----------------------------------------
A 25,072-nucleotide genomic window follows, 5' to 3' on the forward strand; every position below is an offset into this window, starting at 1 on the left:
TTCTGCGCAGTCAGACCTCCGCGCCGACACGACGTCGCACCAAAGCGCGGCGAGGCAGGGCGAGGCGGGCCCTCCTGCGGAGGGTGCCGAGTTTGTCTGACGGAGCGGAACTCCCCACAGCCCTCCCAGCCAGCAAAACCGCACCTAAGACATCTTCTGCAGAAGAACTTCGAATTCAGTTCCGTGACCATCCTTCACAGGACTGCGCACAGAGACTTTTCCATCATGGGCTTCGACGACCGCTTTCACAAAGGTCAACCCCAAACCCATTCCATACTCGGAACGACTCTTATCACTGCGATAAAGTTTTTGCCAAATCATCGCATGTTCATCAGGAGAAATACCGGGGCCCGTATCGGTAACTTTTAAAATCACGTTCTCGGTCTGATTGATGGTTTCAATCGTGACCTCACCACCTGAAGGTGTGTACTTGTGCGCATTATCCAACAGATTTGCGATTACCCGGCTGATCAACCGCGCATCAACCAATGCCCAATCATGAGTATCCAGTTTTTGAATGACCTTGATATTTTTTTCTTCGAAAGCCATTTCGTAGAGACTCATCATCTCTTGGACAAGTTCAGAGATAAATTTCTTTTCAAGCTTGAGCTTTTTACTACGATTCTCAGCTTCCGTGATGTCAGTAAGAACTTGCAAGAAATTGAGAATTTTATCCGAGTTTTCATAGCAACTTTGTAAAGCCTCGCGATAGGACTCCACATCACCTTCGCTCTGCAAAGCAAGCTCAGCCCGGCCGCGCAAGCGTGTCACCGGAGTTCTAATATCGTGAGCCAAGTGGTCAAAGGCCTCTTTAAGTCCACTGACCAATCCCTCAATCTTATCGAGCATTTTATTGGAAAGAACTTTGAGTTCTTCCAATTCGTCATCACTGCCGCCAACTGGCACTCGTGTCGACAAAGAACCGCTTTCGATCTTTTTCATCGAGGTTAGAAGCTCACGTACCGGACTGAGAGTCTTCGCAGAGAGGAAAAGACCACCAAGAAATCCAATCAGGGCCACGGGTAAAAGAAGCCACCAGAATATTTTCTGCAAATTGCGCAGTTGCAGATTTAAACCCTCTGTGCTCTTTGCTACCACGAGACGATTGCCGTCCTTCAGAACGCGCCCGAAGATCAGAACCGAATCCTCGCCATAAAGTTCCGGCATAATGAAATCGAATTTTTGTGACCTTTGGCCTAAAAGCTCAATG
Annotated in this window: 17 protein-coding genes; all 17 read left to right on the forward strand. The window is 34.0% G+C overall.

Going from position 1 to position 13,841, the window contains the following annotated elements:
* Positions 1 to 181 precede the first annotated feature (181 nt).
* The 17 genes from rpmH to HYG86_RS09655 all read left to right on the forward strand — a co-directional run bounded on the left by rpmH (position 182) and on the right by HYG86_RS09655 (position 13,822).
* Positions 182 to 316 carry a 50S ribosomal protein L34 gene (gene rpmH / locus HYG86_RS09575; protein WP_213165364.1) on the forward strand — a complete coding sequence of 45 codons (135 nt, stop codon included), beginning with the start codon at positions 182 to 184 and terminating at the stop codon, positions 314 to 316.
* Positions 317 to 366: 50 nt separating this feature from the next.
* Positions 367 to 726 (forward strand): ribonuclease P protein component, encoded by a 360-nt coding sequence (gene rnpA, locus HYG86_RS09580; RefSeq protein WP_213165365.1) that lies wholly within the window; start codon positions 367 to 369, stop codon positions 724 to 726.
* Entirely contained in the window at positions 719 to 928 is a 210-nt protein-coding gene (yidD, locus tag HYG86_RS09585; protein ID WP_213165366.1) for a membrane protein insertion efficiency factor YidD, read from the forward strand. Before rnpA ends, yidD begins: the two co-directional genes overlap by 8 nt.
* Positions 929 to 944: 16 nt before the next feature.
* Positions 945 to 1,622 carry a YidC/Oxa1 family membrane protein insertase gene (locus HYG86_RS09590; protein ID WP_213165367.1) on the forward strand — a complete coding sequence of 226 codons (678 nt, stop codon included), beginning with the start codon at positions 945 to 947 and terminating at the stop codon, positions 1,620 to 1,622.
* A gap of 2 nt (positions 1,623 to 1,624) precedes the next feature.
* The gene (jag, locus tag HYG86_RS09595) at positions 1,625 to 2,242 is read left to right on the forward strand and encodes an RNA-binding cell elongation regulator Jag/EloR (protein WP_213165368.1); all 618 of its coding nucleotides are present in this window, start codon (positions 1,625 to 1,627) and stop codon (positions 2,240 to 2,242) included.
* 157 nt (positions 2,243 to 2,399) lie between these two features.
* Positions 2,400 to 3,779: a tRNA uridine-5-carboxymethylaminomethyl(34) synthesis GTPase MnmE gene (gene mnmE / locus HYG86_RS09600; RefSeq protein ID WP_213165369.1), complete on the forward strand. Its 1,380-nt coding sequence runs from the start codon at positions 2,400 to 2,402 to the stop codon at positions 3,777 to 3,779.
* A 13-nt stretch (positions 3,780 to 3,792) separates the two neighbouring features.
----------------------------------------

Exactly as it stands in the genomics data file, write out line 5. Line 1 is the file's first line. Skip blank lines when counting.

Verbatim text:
* Positions 1 to 181 precede the first annotated feature (181 nt).